Mike Enslin (John Cusack) ain't afraid of no ghosts. In fact, he says there's no ghosts — even though he does make his living writing about them. He travels the world, staying overnight in every so-called haunt across the U.S., Europe, and every patch of phantom-dom between. So far, no luck in meeting anyone undead… that is, until he checks into the antique Dolphin Hotel.
Based on a short story by Stephen King, 1408 takes massive liberty with the source material. In the King's tale of terror, it was pretty much just Mike and the monsters — now, the screenwriters and director have added a few characters and a driving subplot involving Mike's estrangement from his wife Lily (Mary McCormack) after the untimely death of their young daughter Katie (Jasmine Jessica Anthony).
When I saw the theatrical release, I was bit miffed by all the fluffing up — and I'm still not thrilled by heartstring tugging machinations — but it goes down better on DVD. [ Read horror.com's review of the theatrical release here ]
There's a single-disc version, as well as a 2-Disc Collector's Edition which is, of course, the one to get.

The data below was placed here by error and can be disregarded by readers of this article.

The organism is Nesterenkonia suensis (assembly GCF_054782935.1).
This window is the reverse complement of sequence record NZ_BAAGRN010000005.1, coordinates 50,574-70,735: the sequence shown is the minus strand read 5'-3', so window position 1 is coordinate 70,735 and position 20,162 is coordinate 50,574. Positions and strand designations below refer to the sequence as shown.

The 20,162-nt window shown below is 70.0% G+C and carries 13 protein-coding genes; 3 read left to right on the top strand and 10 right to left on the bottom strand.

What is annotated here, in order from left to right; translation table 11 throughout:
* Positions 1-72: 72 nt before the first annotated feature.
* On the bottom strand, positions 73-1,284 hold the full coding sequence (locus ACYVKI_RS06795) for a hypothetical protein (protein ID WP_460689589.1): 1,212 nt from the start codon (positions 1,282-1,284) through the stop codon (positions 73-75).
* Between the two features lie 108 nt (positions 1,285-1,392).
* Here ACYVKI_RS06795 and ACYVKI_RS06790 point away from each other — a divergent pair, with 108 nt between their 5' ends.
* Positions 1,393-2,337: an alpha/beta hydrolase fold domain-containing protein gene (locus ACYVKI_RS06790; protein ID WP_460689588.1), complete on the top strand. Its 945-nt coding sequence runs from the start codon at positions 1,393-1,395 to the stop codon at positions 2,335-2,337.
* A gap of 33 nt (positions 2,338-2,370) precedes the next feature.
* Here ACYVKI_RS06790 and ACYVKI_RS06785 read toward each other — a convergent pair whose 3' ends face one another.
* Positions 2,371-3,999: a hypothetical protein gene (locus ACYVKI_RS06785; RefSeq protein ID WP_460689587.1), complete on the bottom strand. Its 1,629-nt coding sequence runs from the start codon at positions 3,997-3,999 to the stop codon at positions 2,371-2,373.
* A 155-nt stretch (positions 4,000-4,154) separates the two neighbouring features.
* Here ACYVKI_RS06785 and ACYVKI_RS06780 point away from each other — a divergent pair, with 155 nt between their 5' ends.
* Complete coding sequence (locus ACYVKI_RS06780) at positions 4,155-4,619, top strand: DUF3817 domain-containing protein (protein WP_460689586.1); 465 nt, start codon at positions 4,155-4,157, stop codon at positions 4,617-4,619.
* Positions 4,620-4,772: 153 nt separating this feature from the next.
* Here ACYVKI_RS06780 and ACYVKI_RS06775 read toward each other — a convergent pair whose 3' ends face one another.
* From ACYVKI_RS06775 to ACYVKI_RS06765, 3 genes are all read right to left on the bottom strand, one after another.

The first disc contains the theatrical release movie (PG-13, but they do seem to get away with a lot) plus a couple of short featurettes (called "webisodes"… they're not, really. I would think a webisode is something more along the lines of what Sony did on their Grudge 2 DVD — they produced some shorts which acted as compliments to the main feature.)
The first featurette, John Cusack on 1408, gives the actor two minutes to talk about his role and the second, Inside Room 1408, is a behind-the-scenes look at the hotel room set and it also runs around two minutes long.
Disc two has the unrated, extended director's cut (a little bit more blood and such, but nothing too terribly graphic), presented with optional commentary by director Mikael Håfström and screenwriters Scott Alexander and Larry Karaszewski. There are also some deleted scenes, and an alternate ending that really is what it says.
According to Håfström, test audiences did not like the more downbeat conclusion, but personally — with one minor quibble — I preferred it. In addition, this finale gives two excellent costars (Samuel L. Jackson and Tony Shaloub) more screen-time and some closure to the their characters (in the theatrical version, they pretty much just disappear).
- John Cusack on 1408 webisode
- Inside Room 1408 webisode
- Theatrical trailer
- Deleted Scenes
- Contacting Lily
- Wrought With Guilt
- I Warned You About 1408
- Tilting Room & Lily Pleads At Door
- Arriving At The Dolphin
- The Secrets of 1408 - A Behind-the-Scenes Look
- Physical Effects
- Production Design
= = =
Reviewed by Staci Layne Wilson